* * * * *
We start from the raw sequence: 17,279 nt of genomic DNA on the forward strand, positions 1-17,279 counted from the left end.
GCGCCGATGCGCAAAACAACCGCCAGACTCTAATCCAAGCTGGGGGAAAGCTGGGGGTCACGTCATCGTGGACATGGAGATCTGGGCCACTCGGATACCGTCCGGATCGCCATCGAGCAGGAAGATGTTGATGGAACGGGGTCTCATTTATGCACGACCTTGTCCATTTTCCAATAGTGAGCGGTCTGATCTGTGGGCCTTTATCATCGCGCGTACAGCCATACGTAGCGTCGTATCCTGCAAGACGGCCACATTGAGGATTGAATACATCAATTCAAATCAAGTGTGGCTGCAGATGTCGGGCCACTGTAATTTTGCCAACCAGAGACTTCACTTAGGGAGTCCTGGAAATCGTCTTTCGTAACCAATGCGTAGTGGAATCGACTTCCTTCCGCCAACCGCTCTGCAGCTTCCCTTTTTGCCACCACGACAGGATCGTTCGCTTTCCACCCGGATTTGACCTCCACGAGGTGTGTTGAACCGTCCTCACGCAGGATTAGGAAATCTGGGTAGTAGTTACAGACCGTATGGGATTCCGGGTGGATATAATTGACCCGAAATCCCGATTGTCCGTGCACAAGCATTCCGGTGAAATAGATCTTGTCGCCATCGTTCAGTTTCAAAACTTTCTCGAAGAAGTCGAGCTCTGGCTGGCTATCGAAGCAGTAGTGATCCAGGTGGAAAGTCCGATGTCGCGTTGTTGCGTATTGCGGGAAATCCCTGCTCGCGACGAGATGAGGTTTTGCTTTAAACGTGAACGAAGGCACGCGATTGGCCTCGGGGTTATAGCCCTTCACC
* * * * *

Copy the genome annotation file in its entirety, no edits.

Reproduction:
We start from the raw sequence: 17,279 nt of genomic DNA on the forward strand, positions 1-17,279 counted from the left end.
GCGCCGATGCGCAAAACAACCGCCAGACTCTAATCCAAGCTGGGGGAAAGCTGGGGGTCACGTCATCGTGGACATGGAGATCTGGGCCACTCGGATACCGTCCGGATCGCCATCGAGCAGGAAGATGTTGATGGAACGGGGTCTCATTTATGCACGACCTTGTCCATTTTCCAATAGTGAGCGGTCTGATCTGTGGGCCTTTATCATCGCGCGTACAGCCATACGTAGCGTCGTATCCTGCAAGACGGCCACATTGAGGATTGAATACATCAATTCAAATCAAGTGTGGCTGCAGATGTCGGGCCACTGTAATTTTGCCAACCAGAGACTTCACTTAGGGAGTCCTGGAAATCGTCTTTCGTAACCAATGCGTAGTGGAATCGACTTCCTTCCGCCAACCGCTCTGCAGCTTCCCTTTTTGCCACCACGACAGGATCGTTCGCTTTCCACCCGGATTTGACCTCCACGAGGTGTGTTGAACCGTCCTCACGCAGGATTAGGAAATCTGGGTAGTAGTTACAGACCGTATGGGATTCCGGGTGGATATAATTGACCCGAAATCCCGATTGTCCGTGCACAAGCATTCCGGTGAAATAGATCTTGTCGCCATCGTTCAGTTTCAAAACTTTCTCGAAGAAGTCGAGCTCTGGCTGGCTATCGAAGCAGTAGTGATCCAGGTGGAAAGTCCGATGTCGCGTTGTTGCGTATTGCGGGAAATCCCTGCTCGCGACGAGATGAGGTTTTGCTTTAAACGTGAACGAAGGCACGCGATTGGCCTCGGGGTTATAGCCCTTCACC